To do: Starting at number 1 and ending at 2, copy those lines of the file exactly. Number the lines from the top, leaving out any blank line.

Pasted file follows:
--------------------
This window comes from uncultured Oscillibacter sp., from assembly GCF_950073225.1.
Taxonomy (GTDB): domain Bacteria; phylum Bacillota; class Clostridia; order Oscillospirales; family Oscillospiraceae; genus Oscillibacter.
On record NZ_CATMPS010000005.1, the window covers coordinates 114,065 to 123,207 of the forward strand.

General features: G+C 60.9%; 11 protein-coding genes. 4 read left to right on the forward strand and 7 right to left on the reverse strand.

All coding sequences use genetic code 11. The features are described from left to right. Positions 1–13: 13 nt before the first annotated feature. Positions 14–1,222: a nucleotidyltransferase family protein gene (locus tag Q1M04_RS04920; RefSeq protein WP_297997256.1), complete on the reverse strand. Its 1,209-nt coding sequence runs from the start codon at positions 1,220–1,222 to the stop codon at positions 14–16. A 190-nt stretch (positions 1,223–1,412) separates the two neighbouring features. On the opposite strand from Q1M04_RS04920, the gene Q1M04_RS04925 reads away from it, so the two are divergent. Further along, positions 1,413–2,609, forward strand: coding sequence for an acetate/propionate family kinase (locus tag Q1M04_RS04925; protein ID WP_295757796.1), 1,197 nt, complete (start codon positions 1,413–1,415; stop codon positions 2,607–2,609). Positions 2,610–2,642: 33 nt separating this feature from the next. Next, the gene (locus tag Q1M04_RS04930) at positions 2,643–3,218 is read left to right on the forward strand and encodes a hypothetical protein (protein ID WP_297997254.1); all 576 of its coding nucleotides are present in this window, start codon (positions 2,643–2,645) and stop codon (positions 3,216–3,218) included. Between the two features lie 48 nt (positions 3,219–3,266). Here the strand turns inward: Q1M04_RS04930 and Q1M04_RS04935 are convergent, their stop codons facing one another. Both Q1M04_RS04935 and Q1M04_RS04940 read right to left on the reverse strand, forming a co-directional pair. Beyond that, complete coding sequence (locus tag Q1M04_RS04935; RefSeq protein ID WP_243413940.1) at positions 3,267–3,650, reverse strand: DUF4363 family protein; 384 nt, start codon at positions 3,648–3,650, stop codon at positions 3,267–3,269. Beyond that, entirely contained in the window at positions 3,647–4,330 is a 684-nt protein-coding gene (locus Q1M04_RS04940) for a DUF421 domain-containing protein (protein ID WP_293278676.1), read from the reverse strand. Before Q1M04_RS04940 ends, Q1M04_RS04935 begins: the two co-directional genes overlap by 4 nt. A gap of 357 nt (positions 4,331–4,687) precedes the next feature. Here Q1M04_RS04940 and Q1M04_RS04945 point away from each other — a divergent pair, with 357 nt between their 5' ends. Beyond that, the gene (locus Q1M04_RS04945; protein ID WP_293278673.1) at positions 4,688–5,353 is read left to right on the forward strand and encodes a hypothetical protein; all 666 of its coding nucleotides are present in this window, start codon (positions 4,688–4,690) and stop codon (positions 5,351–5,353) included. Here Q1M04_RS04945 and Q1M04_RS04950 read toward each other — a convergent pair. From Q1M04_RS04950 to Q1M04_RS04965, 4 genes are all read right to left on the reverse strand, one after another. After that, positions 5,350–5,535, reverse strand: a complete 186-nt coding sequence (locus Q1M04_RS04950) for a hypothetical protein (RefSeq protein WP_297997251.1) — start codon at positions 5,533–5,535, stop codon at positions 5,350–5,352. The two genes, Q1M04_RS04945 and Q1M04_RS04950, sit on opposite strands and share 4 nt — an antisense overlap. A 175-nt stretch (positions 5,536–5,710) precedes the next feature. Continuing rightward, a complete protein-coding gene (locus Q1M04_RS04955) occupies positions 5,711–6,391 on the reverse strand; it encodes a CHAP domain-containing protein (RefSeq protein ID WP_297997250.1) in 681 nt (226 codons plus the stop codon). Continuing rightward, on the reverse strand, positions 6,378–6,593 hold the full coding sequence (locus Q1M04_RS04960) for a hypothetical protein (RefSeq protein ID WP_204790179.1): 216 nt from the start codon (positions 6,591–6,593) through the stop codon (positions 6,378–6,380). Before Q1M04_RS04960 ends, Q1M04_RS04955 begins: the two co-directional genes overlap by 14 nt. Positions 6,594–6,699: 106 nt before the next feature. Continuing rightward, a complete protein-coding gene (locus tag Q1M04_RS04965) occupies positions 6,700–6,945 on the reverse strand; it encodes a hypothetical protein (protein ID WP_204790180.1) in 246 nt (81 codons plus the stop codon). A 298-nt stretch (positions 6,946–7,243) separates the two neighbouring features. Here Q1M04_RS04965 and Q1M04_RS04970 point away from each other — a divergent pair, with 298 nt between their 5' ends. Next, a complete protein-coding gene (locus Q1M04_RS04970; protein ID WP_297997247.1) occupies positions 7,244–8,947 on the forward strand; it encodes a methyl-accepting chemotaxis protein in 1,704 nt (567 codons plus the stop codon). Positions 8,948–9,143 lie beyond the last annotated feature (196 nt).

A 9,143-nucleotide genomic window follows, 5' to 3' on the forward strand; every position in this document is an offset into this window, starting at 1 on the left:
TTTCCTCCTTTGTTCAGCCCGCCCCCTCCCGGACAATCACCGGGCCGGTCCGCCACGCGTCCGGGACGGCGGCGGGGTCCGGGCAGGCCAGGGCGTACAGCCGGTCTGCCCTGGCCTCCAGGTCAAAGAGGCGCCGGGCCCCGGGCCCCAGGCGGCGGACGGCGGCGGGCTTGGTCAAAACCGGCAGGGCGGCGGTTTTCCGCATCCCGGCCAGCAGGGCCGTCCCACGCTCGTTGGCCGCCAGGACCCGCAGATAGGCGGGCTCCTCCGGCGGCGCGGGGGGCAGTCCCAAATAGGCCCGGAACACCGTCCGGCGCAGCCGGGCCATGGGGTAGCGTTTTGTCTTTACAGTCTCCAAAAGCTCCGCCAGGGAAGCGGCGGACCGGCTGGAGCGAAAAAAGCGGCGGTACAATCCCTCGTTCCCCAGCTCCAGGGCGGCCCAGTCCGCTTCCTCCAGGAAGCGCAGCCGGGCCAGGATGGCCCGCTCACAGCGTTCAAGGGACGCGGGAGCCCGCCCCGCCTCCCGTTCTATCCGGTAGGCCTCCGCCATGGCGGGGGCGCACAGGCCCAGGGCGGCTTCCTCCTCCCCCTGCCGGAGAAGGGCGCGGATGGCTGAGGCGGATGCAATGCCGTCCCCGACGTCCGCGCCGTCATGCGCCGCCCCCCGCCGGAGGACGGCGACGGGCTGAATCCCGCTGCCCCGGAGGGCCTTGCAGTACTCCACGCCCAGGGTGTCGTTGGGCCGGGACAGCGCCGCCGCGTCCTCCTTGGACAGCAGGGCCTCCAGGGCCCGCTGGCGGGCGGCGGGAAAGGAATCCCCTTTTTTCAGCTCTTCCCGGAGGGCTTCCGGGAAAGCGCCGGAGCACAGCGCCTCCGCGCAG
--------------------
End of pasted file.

This window comes from uncultured Oscillibacter sp., from assembly GCF_950073225.1.
Taxonomy (GTDB): domain Bacteria; phylum Bacillota; class Clostridia; order Oscillospirales; family Oscillospiraceae; genus Oscillibacter.